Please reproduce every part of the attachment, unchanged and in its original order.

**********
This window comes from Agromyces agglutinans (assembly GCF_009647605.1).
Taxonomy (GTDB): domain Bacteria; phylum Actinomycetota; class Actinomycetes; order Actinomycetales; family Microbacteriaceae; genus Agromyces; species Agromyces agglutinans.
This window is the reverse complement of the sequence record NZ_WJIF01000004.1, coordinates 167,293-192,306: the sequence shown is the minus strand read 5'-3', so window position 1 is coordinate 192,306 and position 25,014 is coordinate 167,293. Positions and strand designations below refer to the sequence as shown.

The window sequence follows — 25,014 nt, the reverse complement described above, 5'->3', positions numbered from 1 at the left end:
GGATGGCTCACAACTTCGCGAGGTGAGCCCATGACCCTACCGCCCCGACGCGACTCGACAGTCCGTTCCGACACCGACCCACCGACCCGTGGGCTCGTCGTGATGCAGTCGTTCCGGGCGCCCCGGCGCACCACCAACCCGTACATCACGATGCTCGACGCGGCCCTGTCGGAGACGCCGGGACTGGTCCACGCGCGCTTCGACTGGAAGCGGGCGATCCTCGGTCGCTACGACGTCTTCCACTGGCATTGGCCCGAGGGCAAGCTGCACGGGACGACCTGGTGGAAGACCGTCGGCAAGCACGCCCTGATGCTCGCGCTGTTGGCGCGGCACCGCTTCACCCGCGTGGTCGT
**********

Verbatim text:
This window comes from Agromyces agglutinans (assembly GCF_009647605.1).
Taxonomy (GTDB): domain Bacteria; phylum Actinomycetota; class Actinomycetes; order Actinomycetales; family Microbacteriaceae; genus Agromyces; species Agromyces agglutinans.
This window is the reverse complement of the sequence record NZ_WJIF01000004.1, coordinates 167,293-192,306: the sequence shown is the minus strand read 5'-3', so window position 1 is coordinate 192,306 and position 25,014 is coordinate 167,293. Positions and strand designations below refer to the sequence as shown.

The window sequence follows — 25,014 nt, the reverse complement described above, 5'->3', positions numbered from 1 at the left end:
GGATGGCTCACAACTTCGCGAGGTGAGCCCATGACCCTACCGCCCCGACGCGACTCGACAGTCCGTTCCGACACCGACCCACCGACCCGTGGGCTCGTCGTGATGCAGTCGTTCCGGGCGCCCCGGCGCACCACCAACCCGTACATCACGATGCTCGACGCGGCCCTGTCGGAGACGCCGGGACTGGTCCACGCGCGCTTCGACTGGAAGCGGGCGATCCTCGGTCGCTACGACGTCTTCCACTGGCATTGGCCCGAGGGCAAGCTGCACGGGACGACCTGGTGGAAGACCGTCGGCAAGCACGCCCTGATGCTCGCGCTGTTGGCGCGGCACCGCTTCACCCGCGTGGTCGT